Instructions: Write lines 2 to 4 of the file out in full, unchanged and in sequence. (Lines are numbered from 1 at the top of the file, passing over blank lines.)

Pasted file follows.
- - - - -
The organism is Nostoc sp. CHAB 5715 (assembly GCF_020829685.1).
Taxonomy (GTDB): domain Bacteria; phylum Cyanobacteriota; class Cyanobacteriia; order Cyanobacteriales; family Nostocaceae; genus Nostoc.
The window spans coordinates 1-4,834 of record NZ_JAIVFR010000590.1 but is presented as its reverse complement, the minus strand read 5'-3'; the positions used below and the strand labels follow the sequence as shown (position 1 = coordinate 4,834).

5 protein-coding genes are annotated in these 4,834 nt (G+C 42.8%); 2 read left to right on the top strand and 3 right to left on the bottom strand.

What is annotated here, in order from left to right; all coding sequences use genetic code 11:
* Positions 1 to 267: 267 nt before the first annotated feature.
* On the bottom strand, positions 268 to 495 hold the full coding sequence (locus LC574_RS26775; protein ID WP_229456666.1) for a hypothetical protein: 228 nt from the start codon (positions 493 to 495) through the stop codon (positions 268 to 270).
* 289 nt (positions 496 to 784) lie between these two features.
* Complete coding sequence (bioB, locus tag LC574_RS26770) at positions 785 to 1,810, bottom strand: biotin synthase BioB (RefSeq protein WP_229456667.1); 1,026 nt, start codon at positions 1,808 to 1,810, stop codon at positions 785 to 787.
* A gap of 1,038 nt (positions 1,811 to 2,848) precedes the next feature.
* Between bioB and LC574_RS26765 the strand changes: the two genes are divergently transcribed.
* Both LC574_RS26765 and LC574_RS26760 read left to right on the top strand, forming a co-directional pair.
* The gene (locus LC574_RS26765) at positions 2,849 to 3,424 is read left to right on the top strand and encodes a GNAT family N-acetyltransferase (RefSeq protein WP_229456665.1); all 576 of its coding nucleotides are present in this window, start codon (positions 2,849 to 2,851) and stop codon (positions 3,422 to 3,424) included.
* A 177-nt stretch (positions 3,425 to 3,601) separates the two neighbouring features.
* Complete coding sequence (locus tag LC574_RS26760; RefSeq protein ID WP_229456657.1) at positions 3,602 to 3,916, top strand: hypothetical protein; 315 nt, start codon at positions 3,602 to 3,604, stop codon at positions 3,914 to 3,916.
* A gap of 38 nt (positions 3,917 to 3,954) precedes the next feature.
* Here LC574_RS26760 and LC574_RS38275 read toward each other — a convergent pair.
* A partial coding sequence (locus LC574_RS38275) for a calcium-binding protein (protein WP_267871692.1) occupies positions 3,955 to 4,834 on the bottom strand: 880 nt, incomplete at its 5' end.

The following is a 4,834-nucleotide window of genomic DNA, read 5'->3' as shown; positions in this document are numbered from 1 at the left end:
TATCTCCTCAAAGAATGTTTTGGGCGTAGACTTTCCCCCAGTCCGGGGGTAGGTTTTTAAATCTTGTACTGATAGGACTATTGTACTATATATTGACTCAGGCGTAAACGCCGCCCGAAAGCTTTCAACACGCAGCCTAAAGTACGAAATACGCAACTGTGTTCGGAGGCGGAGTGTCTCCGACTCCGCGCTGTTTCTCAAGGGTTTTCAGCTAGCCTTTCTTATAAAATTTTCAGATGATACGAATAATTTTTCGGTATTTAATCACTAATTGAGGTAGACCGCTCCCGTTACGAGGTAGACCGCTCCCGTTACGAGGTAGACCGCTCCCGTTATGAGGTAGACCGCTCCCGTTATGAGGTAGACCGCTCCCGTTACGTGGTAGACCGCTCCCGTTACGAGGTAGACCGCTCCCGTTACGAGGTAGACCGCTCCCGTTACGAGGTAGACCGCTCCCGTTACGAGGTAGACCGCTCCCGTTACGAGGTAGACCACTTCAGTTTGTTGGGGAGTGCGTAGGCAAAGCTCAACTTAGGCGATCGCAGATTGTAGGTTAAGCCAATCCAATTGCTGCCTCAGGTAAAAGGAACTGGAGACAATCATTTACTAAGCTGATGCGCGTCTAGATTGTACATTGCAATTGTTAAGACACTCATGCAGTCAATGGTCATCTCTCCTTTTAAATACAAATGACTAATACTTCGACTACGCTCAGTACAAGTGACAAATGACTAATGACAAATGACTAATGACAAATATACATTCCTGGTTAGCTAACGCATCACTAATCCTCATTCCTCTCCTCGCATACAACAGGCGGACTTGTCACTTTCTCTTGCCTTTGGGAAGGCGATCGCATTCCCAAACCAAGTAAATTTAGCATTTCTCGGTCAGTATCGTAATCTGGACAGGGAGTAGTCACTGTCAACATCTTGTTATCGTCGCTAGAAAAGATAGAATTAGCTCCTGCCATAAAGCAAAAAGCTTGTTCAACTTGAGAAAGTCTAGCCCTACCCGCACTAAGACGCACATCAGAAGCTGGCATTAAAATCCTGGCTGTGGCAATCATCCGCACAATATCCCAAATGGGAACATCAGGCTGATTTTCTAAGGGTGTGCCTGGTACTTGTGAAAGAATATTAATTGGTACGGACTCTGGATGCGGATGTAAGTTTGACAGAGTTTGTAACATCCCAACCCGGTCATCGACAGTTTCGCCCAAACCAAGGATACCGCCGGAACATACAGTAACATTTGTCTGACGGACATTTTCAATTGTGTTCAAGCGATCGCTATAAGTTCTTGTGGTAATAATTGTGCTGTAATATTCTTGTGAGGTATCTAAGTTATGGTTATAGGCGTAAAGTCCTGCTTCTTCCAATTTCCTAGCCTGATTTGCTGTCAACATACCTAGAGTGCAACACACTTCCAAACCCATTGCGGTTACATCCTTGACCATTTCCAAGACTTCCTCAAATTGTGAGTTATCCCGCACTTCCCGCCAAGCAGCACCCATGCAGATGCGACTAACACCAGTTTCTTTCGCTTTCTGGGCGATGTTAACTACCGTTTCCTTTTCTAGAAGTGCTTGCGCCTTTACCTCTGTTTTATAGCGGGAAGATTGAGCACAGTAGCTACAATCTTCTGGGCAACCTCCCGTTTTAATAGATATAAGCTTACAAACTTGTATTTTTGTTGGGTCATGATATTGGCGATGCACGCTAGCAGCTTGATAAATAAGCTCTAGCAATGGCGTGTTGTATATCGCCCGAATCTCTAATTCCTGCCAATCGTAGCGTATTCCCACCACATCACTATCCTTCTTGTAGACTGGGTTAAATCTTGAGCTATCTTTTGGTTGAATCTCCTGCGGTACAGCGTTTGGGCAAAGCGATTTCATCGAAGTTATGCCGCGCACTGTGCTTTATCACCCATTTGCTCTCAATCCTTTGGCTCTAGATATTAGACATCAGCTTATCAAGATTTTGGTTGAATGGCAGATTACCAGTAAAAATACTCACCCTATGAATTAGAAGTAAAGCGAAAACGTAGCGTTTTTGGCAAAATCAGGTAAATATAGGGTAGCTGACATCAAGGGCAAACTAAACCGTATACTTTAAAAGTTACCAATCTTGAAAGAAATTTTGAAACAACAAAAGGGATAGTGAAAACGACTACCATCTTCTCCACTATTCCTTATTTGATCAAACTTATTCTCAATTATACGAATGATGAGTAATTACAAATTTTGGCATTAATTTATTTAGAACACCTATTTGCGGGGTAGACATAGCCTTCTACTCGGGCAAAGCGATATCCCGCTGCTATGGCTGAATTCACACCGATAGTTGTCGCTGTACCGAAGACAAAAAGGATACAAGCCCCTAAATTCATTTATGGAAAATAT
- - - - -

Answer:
Taxonomy (GTDB): domain Bacteria; phylum Cyanobacteriota; class Cyanobacteriia; order Cyanobacteriales; family Nostocaceae; genus Nostoc.
The window spans coordinates 1-4,834 of record NZ_JAIVFR010000590.1 but is presented as its reverse complement, the minus strand read 5'-3'; the positions used below and the strand labels follow the sequence as shown (position 1 = coordinate 4,834).

5 protein-coding genes are annotated in these 4,834 nt (G+C 42.8%); 2 read left to right on the top strand and 3 right to left on the bottom strand.